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MG MGA - brake piston retractor

What is the best method of retracting the brake pistons when changing the pads.
I made an abortive attempt today to change my greenstuff pads as the old ones are 3/4 worn down.

The pins, clip and pads came out ok but I really struggled to push the pistons back into the caliper.
I eventually gave up and put the old pads back on for now!

The last time I changed some MGA pads was almost 30 years ago and I recall using tyre levers and screw drivers to force the pistons against the brake disk and back into the caliper. Well I am a bit more reluctant to go the brute strength route these days as I dont want to distort the disk.

Is there a special piston compressor that I can buy to do this?

Colyn Firth

can't you just open the bleeder and push the puck back in, then close the bleeder (and top off the m/c if needed).

You'll only lose a teaspoon or so of brake fluid.

I don't have discs on my MGA, so am speculating here....

AJ Mail

Colyn, If the pistons are really tight and difficult to move, try removing one of the caliper mounting bolts, swing the caliper away from the disk and use a G-clamp on the piston. Be aware that the other piston (opposite) will want to pop out, as it will first receive the pressurised fluid, so you will need to insert a wooden block or wedge.
Make sure you apply the clamp to the centre of the piston to prevent it cocking off to one side.

Under no circumstances should you lever against the disk.

Barry Gannon

Just a quick update to let you know that I managed to change the pads yesterday without too much trouble.

I took the calipers off the hub so that I could use a couple of small G-clamps and some small pieces of aluminium plate to push each piston back one at a time. The pistons were free enough and by retracting them one at a time I could remove the excess brake fluid from the master cylinder as the level neared the top.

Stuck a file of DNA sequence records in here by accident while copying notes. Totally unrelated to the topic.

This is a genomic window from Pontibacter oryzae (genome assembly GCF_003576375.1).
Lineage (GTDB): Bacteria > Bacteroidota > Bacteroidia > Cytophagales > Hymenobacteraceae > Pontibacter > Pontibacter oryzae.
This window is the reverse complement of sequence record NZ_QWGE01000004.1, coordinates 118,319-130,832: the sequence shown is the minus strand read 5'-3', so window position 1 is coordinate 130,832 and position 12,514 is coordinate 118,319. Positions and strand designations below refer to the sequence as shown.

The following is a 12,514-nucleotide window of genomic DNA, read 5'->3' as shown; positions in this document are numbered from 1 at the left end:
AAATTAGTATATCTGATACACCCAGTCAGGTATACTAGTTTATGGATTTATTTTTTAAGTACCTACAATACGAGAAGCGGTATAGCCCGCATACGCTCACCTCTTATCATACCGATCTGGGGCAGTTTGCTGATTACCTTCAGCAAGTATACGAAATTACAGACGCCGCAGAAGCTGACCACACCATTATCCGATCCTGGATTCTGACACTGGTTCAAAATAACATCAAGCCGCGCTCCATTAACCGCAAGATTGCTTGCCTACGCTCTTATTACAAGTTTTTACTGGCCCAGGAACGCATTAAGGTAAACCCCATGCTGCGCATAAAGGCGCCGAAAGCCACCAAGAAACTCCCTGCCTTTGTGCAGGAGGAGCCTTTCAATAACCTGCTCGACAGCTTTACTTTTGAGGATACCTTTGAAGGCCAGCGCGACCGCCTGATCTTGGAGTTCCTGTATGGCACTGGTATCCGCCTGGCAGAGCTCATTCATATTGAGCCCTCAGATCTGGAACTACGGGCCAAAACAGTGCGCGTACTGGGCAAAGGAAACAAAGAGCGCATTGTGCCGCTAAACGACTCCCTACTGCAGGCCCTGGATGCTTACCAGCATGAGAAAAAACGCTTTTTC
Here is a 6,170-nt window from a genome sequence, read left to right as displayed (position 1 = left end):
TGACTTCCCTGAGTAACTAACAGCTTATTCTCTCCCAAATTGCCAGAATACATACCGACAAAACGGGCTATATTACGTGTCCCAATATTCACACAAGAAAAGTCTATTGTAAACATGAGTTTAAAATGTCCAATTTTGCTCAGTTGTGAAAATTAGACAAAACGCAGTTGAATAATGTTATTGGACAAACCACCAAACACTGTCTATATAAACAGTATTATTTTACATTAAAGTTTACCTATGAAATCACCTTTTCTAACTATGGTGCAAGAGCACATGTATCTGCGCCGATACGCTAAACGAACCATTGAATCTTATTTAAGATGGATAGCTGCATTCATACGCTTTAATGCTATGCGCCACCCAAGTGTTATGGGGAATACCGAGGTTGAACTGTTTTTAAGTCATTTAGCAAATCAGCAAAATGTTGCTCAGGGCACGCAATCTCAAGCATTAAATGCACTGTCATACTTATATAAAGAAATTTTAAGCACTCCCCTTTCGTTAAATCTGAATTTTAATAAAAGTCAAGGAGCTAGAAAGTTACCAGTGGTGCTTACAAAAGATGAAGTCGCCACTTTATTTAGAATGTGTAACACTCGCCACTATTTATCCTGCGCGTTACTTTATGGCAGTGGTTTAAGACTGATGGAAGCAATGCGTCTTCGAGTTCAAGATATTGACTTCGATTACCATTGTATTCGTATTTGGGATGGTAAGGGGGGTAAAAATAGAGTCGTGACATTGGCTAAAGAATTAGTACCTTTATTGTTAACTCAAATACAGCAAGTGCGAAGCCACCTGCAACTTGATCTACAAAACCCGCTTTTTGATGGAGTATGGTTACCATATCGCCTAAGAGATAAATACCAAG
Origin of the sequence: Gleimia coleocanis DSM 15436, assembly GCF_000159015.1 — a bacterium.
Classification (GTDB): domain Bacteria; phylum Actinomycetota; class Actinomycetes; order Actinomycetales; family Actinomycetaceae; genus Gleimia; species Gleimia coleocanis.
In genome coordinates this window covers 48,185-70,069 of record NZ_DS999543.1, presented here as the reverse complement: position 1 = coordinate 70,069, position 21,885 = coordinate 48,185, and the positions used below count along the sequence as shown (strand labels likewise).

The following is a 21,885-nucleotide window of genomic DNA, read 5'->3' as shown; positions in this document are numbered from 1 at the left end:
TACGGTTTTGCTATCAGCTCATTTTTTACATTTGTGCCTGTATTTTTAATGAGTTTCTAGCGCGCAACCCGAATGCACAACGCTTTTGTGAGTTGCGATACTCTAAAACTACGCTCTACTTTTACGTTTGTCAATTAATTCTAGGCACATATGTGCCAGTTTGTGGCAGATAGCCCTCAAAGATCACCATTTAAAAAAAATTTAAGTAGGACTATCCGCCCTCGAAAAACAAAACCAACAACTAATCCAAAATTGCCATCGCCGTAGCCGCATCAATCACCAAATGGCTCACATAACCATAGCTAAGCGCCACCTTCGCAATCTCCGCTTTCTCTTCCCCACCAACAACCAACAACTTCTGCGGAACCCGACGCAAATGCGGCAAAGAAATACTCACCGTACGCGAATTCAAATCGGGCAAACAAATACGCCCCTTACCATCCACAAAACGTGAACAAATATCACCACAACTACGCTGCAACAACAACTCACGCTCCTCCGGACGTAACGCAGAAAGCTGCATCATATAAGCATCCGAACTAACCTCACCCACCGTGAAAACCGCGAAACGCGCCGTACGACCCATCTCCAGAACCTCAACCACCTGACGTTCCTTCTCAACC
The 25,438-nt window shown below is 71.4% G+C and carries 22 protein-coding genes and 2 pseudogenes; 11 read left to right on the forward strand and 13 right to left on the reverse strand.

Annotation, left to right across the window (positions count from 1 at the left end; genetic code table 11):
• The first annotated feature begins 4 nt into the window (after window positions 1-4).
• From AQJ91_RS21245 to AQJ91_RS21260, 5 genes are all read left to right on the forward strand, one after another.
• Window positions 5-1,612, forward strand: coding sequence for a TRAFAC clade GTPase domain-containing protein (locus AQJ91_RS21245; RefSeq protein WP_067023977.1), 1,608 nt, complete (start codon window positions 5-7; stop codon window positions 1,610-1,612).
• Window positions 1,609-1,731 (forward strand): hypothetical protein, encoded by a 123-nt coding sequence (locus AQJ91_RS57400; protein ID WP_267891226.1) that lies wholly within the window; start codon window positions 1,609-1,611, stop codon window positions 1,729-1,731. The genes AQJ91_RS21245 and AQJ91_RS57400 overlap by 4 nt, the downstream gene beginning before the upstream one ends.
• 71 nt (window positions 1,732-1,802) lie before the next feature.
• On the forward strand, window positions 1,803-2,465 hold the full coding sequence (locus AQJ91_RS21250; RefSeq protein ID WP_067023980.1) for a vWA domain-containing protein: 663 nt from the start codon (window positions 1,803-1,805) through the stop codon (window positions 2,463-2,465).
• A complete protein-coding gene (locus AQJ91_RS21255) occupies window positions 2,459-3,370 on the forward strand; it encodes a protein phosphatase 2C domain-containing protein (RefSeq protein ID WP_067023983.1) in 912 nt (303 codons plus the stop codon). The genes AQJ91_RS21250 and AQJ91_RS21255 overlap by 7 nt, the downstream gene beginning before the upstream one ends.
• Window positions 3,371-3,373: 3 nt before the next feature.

I used an old hand-soap dispenser as a pump and this worked a treat ( it was clean of soap and water if any of you wondered) I just didnt fancy using a tube to suck out the brake fluid, got a mouthfull of it years ago and it wasnt nice)
This is definitely going into my tool box for future use.

The greenstuff brake pads havent bedded in yet but already I can tell that they have much more bite.

The delay in getting the job done is due to the terrible weather over here and the fact that my garage is too small to work on the car inside.

Thanks for the help everyone.

Colyn Firth


Good idea about the soap dispenser pump. I have always been a "suck it up the tube" addict. Not sure whether I prefer Dot 4 or Dot 5. I guess the Dot 4 is a bit corrosive on the tongue, whereas, Dot 5 allows the words to come out of the mouth a bit faster.

The weather has been dreadful down here in the south too. We had a month's worth of rain yesterday and still we have a drought order, complete with the hosepipe ban.

Steve Gyles


Before any Elf & Safety bods have a go at me, like you, I have actually given up the taste of Dot 5. I now use a syringe (photo). If you can't find one in the gutter you can get them on Ebay quite cheaply. I just put a piece of plastic piping over the end. Quite a handy bit of kit as I can measure out precise quantities if I need to.


Steve Gyles

Its probably a bit late late for the health and safety issue for me now Steve, I have most likely have already absorbed much more than my lifetimes safe limit for engine oil, petrol , brake fluid etc.
But I have started to wear gloves when I work on the car so as to avoid absorbing too much more.

Does the "silicone" brake fluid make the words just slip off the tongue so much better than standard Dot4?

I also was wondering if your image of the syringe was actually a subtle hint that you were now offering a silicone injection service for us some of us ageing MGA owners?
If it is, then you better put me down for a bucket full!


PS Are you going to MG Live or MGA day this year?
Colyn Firth

When it comes to removing excess brake fluid (or changing it) I use a Mighty Vac. It comes with a cannister specifically for this purpose. Also useful for bleeding brakes if a pressure bleeder is not available.
G T Foster

This thread was discussed between 28/05/2012 and 12/06/2012

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This thread is from the archive. The Live MG MGA BBS is active now.